Embattled childhoods may be the real trauma for soldiers with PTSD

New research on posttraumatic stress disorder (PTSD) in soldiers challenges popular assumptions about the origins and trajectory of PTSD, providing evidence that traumatic experiences in childhood - not combat - may predict which soldiers develop the disorder.

Psychological scientist Dorthe Berntsen of Aarhus University in Denmark and a team of Danish and American researchers wanted to understand why some develop PTSD but others don't. They also wanted to develop a clearer understanding of how the of the disorder progress.

"Most studies on PTSD in soldiers following service in do not include measures of PTSD symptoms prior to deployment and thus suffer from a baseline problem. Only a few studies have examined pre- to post-deployment changes in PTSD symptoms, and most only use a single before-and-after measure," says Berntsen.

The team aimed to address these by studying a group of 746 Danish soldiers and evaluating their symptoms of PTSD at five different timepoints. Their study is published in Psychological Science.

Five weeks before the soldiers were scheduled to leave for Afghanistan, they completed a battery of tests including a PTSD inventory and a test for depression. They also completed a questionnaire about traumatic life events, including childhood experiences of family violence, , and spousal abuse.

During their deployment, the soldiers completed measures related to the direct experience of war: perceptions of war zone stress, actual life-threatening , battlefield wounds, and the experience of actually killing an enemy.

The researchers continued to follow the soldiers after their return home to Denmark, assessing them a couple weeks after their return, two to four months after their return, and seven to eight months after their return.

What Berntsen and her colleagues found challenges several widely held assumptions about the nature of PTSD.

Rather than following some sort of "typical" pattern in which symptoms emerge soon after a particularly traumatic event and persist over time, Berntsen and colleagues found wide variation in the development of PTSD among the soldiers.

The vast majority of the soldiers (84%) were resilient, showing no PTSD symptoms at all or recovering quickly from mild symptoms.

The rest of the soldiers showed distinct and unexpected patterns of symptoms. About 4% showed evidence of "new-onset" trajectory, with symptoms starting low and showing a marked increase across the five timepoints. Their symptoms did not appear to follow any specific traumatic event.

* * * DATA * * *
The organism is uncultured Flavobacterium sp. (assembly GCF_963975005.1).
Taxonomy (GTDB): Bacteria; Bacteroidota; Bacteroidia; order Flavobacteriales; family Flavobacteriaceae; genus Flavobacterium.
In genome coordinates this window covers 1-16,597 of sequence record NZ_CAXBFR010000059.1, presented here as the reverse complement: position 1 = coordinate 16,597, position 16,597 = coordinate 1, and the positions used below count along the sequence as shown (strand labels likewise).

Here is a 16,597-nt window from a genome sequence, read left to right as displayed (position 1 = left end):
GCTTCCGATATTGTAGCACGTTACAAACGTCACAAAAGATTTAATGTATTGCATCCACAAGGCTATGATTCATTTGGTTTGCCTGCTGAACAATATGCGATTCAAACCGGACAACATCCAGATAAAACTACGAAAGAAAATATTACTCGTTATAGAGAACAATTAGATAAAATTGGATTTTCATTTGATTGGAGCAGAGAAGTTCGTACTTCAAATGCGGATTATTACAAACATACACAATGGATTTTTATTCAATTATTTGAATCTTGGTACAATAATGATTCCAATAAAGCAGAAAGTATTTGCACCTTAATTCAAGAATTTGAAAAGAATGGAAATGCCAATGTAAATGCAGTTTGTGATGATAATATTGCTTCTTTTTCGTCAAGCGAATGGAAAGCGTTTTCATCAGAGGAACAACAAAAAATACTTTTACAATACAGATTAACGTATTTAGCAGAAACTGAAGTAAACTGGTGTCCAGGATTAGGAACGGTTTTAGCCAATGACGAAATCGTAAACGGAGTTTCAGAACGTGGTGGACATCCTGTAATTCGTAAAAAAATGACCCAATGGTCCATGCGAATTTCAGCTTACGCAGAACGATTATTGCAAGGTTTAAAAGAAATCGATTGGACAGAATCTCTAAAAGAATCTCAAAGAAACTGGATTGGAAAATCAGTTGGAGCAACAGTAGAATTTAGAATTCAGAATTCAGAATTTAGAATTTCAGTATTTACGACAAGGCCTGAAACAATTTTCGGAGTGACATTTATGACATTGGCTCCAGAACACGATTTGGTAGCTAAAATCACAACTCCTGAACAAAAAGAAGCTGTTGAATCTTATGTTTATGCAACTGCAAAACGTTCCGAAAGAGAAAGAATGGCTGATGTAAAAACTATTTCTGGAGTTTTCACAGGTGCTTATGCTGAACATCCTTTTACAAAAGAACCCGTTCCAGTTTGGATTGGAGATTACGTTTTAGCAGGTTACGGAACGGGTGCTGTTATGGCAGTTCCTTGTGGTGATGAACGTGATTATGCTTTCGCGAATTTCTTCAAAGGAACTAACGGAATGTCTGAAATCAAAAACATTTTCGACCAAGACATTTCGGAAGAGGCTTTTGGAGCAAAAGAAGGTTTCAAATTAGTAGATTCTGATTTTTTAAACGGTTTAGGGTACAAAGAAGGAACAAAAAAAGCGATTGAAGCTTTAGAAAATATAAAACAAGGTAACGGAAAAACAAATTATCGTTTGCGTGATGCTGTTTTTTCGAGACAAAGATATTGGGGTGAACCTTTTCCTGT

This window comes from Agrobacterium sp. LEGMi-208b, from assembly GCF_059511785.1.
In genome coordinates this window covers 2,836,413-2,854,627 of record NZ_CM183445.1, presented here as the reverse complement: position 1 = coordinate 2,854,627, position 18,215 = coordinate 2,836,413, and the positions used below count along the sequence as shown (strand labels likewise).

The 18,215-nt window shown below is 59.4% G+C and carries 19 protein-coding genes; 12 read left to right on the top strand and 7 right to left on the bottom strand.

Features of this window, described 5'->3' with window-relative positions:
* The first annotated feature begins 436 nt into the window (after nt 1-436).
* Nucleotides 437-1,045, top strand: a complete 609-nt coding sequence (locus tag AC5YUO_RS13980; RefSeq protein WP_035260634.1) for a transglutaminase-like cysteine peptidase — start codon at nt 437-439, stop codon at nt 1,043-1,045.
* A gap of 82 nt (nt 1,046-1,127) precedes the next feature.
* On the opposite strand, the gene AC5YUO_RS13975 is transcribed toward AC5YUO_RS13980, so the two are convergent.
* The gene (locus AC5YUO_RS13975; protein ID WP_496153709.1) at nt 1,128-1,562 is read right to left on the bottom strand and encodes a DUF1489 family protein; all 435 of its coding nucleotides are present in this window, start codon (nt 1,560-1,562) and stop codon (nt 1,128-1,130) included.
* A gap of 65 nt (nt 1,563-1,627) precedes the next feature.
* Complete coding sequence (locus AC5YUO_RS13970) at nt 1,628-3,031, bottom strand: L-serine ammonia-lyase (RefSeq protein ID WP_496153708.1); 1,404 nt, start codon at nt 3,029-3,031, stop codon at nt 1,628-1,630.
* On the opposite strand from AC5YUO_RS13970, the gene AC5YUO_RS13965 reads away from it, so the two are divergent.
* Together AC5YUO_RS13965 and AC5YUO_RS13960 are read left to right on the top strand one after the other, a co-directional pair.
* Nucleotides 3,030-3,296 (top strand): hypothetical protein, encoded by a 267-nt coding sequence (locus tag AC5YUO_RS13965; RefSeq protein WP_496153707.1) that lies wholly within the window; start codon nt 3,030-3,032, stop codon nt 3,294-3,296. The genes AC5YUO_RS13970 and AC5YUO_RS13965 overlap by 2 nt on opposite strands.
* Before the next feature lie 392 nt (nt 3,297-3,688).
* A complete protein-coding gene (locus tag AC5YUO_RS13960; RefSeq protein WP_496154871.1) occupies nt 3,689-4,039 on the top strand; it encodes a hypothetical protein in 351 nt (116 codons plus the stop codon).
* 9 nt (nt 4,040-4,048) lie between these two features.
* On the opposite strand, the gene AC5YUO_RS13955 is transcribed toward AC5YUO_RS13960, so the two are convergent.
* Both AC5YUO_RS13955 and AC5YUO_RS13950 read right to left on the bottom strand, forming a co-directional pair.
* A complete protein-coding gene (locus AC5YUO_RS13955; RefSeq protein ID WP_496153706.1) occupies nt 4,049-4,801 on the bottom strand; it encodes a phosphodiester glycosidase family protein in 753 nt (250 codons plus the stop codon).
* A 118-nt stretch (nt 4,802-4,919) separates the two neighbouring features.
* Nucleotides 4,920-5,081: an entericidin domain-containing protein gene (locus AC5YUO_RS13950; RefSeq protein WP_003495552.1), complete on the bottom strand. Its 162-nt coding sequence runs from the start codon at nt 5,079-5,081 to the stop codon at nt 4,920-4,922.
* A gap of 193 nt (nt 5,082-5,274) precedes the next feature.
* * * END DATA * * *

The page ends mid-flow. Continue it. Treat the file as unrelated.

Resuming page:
Most notably, about 13% of the soldiers in the study actually showed temporary improvement in symptoms during deployment. These soldiers reported significant symptoms of stress prior to leaving for Afghanistan that seemed to ease in the first months of deployment only to increase again upon their return home.

What could account for this unexpected pattern of symptoms?

Compared to the resilient soldiers, the soldiers who developed PTSD were much more likely to have suffered emotional problems and traumatic events prior to deployment. of violence, especially punishment severe enough to cause bruises, cuts, burns, and broken bones actually predicted the onset of PTSD in these soldiers. Those who showed symptoms of PTSD were more likely to have witnessed , and to have experienced physical attacks, stalking or death threats by a spouse. They were also more likely to have past experiences that they could not, or would not, talk about. And they were less educated than the resilient soldiers.

According to Berntsen and colleages, all of these factors together suggest that army life - despite the fact that it involved combat – offered more in the way of social support and life satisfaction than these particular soldiers had at home. The mental health benefits of being valued and experiencing camaraderie thus diminished when the soldiers had to return to civilian life.

The findings challenge the notion that exposure to combat and other war atrocities is the main cause of PTSD.

"We were surprised that stressful experiences during childhood seemed to play such a central role in discriminating the resilient versus non-resilient groups," says Berntsen. "These results should make psychologists question prevailing assumptions about PTSD and its development."

Related Stories

Soldiers who avoid distressing images more at risk for PTSD

Apr 05, 2011

(PhysOrg.com) -- When presented with images of faces depicting various emotional states, people who look briefly at fearful expressions are more vulnerable to Post Traumatic Stress Disorder (PTSD) than those who look at the ...

War affects Iraqis' health more after fleeing

Nov 03, 2008

The risk of depression is greater among Iraqi soldiers who took part in the Gulf War than among civilians. Surprisingly, on the other hand, neither of these groups showed any signs of post-traumatic stress ten years after ...

Recommended for you

Giving emotions to virtual characters

2 hours ago

Researchers at the Autonomous University of the State of Mexico (UAEM) were able to simulate human facial expressions in virtual characters and use them in order to create better environments within a virtual ...

Emotion-tracking software aims for "mood-aware" internet

3 hours ago

Emotions can be powerful for individuals. But they're also powerful tools for content creators, such as advertisers, marketers, and filmmakers. By tracking people's negative or positive feelings toward ads—via ...

The emotional appeal of stand-up comedy

3 hours ago

Comics taking to the stage at the Edinburgh Fringe this week should take note: how much of a hit they are with their audiences won't be down to just their jokes. As Dr Tim Miles from the University of Surrey has discovered, ...

User comments